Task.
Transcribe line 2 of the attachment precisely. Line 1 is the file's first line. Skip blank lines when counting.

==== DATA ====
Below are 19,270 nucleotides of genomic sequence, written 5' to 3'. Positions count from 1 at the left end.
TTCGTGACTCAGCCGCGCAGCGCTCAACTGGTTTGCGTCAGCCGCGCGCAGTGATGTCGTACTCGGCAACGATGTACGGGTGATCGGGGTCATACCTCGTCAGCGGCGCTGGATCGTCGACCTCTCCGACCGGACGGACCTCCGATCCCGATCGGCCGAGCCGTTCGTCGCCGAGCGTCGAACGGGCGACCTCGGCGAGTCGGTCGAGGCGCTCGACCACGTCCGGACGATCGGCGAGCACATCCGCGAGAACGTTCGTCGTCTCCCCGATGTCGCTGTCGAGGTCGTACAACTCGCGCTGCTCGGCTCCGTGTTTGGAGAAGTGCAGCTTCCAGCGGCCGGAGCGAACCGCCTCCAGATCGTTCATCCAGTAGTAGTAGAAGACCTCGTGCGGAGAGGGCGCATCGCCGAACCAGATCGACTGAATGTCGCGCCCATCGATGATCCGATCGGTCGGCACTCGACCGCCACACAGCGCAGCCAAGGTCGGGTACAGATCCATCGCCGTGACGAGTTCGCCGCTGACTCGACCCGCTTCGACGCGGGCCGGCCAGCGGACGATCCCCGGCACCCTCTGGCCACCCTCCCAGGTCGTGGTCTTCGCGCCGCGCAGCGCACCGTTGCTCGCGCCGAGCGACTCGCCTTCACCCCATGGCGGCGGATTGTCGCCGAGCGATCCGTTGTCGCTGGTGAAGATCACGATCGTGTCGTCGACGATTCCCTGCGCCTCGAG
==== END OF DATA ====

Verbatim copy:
TTCGTGACTCAGCCGCGCAGCGCTCAACTGGTTTGCGTCAGCCGCGCGCAGTGATGTCGTACTCGGCAACGATGTACGGGTGATCGGGGTCATACCTCGTCAGCGGCGCTGGATCGTCGACCTCTCCGACCGGACGGACCTCCGATCCCGATCGGCCGAGCCGTTCGTCGCCGAGCGTCGAACGGGCGACCTCGGCGAGTCGGTCGAGGCGCTCGACCACGTCCGGACGATCGGCGAGCACATCCGCGAGAACGTTCGTCGTCTCCCCGATGTCGCTGTCGAGGTCGTACAACTCGCGCTGCTCGGCTCCGTGTTTGGAGAAGTGCAGCTTCCAGCGGCCGGAGCGAACCGCCTCCAGATCGTTCATCCAGTAGTAGTAGAAGACCTCGTGCGGAGAGGGCGCATCGCCGAACCAGATCGACTGAATGTCGCGCCCATCGATGATCCGATCGGTCGGCACTCGACCGCCACACAGCGCAGCCAAGGTCGGGTACAGATCCATCGCCGTGACGAGTTCGCCGCTGACTCGACCCGCTTCGACGCGGGCCGGCCAGCGGACGATCCCCGGCACCCTCTGGCCACCCTCCCAGGTCGTGGTCTTCGCGCCGCGCAGCGCACCGTTGCTCGCGCCGAGCGACTCGCCTTCACCCCATGGCGGCGGATTGTCGCCGAGCGATCCGTTGTCGCTGGTGAAGATCACGATCGTGTCGTCGACGATTCCCTGCGCCTCGAG